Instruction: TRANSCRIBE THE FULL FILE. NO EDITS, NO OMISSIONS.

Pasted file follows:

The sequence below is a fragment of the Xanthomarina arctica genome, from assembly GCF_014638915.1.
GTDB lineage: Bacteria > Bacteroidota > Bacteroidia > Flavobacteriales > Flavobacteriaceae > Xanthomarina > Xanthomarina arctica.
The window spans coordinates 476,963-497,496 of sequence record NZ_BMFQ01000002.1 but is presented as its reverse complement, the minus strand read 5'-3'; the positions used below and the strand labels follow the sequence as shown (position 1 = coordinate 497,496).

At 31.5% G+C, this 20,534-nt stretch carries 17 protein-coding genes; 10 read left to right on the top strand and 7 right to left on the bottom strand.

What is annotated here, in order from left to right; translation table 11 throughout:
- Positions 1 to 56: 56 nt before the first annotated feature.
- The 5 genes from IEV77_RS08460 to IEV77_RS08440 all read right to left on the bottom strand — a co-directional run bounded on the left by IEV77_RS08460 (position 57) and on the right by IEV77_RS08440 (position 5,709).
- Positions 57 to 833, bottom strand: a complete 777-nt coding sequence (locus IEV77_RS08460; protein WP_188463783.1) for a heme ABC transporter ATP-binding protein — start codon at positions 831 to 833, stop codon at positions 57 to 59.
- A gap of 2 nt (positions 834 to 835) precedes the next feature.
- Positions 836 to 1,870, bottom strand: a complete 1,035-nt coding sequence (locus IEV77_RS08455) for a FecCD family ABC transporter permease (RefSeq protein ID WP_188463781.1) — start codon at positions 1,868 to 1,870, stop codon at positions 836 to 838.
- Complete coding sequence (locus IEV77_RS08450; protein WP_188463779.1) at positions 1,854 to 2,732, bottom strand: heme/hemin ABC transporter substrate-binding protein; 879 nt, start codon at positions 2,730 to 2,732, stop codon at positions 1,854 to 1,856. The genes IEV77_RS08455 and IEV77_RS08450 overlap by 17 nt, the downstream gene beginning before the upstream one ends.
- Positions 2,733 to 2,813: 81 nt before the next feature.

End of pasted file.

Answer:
The sequence below is a fragment of the Xanthomarina arctica genome, from assembly GCF_014638915.1.
GTDB lineage: Bacteria > Bacteroidota > Bacteroidia > Flavobacteriales > Flavobacteriaceae > Xanthomarina > Xanthomarina arctica.
The window spans coordinates 476,963-497,496 of sequence record NZ_BMFQ01000002.1 but is presented as its reverse complement, the minus strand read 5'-3'; the positions used below and the strand labels follow the sequence as shown (position 1 = coordinate 497,496).

At 31.5% G+C, this 20,534-nt stretch carries 17 protein-coding genes; 10 read left to right on the top strand and 7 right to left on the bottom strand.

What is annotated here, in order from left to right; translation table 11 throughout:
- Positions 1 to 56: 56 nt before the first annotated feature.
- The 5 genes from IEV77_RS08460 to IEV77_RS08440 all read right to left on the bottom strand — a co-directional run bounded on the left by IEV77_RS08460 (position 57) and on the right by IEV77_RS08440 (position 5,709).
- Positions 57 to 833, bottom strand: a complete 777-nt coding sequence (locus IEV77_RS08460; protein WP_188463783.1) for a heme ABC transporter ATP-binding protein — start codon at positions 831 to 833, stop codon at positions 57 to 59.
- A gap of 2 nt (positions 834 to 835) precedes the next feature.
- Positions 836 to 1,870, bottom strand: a complete 1,035-nt coding sequence (locus IEV77_RS08455) for a FecCD family ABC transporter permease (RefSeq protein ID WP_188463781.1) — start codon at positions 1,868 to 1,870, stop codon at positions 836 to 838.
- Complete coding sequence (locus IEV77_RS08450; protein WP_188463779.1) at positions 1,854 to 2,732, bottom strand: heme/hemin ABC transporter substrate-binding protein; 879 nt, start codon at positions 2,730 to 2,732, stop codon at positions 1,854 to 1,856. The genes IEV77_RS08455 and IEV77_RS08450 overlap by 17 nt, the downstream gene beginning before the upstream one ends.
- Positions 2,733 to 2,813: 81 nt before the next feature.